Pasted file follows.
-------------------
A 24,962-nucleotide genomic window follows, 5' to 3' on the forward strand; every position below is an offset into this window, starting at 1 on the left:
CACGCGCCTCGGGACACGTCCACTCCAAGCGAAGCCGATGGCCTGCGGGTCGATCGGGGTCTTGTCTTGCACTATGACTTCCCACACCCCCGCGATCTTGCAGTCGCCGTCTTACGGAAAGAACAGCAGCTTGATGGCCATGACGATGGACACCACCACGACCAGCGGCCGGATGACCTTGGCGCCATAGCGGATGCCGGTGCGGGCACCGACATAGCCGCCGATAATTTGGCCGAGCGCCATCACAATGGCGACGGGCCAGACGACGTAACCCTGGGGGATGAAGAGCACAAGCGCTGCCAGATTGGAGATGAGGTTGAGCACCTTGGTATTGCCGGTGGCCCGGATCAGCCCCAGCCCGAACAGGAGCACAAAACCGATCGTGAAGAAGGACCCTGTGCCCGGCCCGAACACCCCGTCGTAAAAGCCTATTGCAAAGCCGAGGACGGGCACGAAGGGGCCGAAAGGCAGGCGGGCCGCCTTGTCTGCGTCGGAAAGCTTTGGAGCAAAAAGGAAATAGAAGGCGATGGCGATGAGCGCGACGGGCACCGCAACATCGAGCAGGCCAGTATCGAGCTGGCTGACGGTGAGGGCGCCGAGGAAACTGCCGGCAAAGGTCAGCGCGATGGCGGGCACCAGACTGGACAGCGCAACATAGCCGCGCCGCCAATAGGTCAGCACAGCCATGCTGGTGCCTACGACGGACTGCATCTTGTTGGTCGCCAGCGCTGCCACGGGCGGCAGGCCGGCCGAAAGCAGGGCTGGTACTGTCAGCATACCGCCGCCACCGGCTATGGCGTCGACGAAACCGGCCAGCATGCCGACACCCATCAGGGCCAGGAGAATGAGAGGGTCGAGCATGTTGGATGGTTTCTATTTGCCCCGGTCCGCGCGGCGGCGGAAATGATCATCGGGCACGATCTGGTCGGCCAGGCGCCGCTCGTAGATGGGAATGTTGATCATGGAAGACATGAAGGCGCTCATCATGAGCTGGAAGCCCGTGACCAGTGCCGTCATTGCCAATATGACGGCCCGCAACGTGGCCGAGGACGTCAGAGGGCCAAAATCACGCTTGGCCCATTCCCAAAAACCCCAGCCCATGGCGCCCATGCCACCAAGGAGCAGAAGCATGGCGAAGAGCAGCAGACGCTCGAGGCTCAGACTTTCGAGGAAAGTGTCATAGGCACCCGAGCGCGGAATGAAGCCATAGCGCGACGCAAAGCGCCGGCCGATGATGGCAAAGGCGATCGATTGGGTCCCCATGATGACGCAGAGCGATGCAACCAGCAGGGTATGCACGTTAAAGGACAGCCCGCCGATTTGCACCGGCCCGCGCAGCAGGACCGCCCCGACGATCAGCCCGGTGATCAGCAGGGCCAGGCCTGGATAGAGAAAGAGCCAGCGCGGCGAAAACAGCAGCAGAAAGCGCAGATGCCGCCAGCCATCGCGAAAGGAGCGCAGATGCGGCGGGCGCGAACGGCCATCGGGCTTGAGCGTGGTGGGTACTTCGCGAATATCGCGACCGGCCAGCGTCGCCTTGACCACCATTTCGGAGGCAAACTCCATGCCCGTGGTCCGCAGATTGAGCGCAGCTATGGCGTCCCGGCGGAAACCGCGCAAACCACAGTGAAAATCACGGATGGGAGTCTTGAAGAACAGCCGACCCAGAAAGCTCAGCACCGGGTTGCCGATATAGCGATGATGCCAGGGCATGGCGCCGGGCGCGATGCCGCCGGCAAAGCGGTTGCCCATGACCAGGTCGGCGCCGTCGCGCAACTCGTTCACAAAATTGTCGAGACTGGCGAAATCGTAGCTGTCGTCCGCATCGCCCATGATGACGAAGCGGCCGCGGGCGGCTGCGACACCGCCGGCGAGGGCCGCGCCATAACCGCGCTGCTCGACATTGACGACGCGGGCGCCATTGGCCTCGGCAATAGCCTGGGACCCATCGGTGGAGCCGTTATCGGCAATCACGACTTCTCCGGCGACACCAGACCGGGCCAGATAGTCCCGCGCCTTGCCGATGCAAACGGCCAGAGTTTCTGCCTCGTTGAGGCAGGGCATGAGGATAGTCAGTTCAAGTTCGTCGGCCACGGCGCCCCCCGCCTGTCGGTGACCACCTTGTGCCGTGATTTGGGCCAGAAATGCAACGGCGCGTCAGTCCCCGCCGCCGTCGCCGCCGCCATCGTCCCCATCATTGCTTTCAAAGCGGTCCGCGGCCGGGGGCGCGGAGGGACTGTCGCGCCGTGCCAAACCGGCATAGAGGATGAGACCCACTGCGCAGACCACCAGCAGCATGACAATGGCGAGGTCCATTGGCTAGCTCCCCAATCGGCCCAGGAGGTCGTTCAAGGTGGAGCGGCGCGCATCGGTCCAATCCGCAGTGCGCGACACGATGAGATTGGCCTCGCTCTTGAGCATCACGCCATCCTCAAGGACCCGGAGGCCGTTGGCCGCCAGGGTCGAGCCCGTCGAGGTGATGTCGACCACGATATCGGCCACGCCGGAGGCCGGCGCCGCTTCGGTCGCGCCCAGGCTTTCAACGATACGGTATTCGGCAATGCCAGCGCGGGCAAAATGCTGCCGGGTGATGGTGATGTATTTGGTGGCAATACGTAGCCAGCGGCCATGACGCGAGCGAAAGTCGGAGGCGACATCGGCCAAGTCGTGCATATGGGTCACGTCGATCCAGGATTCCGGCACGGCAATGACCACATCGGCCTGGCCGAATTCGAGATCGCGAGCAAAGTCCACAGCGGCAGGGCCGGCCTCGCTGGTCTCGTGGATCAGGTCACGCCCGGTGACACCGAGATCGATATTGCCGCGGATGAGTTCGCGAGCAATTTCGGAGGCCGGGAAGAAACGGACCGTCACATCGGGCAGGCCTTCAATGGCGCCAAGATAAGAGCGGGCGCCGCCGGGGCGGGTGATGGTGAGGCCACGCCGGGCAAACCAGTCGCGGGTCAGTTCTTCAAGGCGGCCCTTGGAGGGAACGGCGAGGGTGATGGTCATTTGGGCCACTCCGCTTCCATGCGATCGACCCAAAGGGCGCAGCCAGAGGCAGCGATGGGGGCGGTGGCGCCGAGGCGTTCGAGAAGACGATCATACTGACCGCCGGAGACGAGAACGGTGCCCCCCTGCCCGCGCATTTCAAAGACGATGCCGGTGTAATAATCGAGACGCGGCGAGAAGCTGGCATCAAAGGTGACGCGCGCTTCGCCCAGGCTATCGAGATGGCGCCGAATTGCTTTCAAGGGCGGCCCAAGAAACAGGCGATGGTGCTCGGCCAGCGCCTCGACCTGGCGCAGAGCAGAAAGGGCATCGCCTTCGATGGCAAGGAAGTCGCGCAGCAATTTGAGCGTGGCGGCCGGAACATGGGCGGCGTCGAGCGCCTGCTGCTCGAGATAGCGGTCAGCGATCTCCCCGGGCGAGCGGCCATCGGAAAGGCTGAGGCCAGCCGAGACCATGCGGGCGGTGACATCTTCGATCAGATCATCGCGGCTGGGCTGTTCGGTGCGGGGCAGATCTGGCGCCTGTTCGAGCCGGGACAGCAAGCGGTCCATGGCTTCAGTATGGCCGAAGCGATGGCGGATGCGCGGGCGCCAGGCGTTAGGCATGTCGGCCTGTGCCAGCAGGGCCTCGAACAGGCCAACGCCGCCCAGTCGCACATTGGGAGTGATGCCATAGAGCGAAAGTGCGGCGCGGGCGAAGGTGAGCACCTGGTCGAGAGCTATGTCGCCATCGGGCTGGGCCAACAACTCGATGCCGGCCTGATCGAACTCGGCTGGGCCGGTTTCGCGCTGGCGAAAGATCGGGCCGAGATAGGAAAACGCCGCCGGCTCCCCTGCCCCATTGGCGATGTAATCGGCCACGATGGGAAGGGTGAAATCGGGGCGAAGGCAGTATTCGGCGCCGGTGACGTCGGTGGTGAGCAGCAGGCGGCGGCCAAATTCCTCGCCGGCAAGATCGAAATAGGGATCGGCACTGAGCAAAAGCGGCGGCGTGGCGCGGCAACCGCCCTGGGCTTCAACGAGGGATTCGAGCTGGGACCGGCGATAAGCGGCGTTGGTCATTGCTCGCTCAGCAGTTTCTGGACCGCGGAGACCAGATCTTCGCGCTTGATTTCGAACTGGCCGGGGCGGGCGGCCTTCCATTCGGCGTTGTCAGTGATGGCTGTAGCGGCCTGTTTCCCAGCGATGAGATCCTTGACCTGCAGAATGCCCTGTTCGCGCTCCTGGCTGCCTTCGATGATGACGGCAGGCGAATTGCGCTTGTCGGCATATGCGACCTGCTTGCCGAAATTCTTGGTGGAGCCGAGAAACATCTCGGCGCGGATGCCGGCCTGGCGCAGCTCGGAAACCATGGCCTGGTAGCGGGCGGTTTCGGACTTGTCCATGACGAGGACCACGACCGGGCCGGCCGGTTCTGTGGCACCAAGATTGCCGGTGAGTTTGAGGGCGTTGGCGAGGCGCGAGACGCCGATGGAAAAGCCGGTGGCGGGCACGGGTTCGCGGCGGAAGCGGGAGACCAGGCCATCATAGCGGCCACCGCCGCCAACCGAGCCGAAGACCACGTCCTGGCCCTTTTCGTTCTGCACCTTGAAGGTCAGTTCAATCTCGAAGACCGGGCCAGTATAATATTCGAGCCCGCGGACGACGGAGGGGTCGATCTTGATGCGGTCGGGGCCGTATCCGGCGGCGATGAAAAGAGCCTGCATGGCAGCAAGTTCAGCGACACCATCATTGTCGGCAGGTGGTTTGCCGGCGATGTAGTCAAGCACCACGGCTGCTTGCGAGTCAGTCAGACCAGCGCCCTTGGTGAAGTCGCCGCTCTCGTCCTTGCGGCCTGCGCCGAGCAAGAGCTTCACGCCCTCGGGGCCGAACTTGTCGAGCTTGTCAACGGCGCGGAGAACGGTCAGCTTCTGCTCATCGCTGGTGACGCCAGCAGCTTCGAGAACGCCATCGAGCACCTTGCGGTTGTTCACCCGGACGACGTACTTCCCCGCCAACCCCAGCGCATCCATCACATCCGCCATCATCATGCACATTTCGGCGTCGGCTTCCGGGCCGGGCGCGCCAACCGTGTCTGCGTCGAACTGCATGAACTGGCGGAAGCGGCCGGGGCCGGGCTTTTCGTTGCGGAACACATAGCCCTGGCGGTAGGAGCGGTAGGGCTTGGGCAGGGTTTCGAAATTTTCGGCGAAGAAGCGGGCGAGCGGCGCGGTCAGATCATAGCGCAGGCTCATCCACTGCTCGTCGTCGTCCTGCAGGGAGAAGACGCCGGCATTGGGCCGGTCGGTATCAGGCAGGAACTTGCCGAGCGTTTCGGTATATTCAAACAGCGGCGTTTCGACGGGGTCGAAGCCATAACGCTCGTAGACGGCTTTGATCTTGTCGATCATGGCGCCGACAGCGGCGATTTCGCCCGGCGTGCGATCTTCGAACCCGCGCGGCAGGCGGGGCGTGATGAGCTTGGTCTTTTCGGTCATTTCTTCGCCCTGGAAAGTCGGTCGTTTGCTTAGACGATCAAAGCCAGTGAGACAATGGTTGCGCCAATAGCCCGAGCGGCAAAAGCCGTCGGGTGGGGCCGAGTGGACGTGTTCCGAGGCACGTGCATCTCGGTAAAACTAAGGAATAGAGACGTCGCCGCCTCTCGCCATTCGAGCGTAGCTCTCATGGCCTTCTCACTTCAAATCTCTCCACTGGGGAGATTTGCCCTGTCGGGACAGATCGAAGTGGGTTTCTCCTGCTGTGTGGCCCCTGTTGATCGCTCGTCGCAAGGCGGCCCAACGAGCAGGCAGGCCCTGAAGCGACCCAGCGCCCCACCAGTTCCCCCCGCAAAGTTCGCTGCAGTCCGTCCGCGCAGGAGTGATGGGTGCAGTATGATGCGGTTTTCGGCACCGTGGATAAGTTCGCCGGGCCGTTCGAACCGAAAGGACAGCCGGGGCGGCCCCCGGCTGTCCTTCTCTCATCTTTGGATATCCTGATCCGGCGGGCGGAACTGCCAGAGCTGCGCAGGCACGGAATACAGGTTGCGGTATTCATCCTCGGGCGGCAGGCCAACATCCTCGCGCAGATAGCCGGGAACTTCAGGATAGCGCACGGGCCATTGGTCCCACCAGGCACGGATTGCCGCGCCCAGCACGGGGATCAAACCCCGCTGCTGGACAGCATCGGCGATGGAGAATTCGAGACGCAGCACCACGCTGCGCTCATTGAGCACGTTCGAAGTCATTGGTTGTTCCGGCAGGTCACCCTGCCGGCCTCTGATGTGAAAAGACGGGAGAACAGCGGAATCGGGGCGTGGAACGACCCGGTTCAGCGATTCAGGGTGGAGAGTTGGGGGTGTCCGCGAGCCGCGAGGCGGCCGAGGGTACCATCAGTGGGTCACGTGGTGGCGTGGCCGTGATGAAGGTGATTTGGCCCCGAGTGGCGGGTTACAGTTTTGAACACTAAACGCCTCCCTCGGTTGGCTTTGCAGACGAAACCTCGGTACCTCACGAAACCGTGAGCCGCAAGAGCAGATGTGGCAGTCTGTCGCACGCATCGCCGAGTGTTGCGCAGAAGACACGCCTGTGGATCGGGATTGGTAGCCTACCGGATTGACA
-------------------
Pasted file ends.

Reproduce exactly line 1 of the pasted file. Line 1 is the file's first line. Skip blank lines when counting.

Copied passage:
A 24,962-nucleotide genomic window follows, 5' to 3' on the forward strand; every position below is an offset into this window, starting at 1 on the left: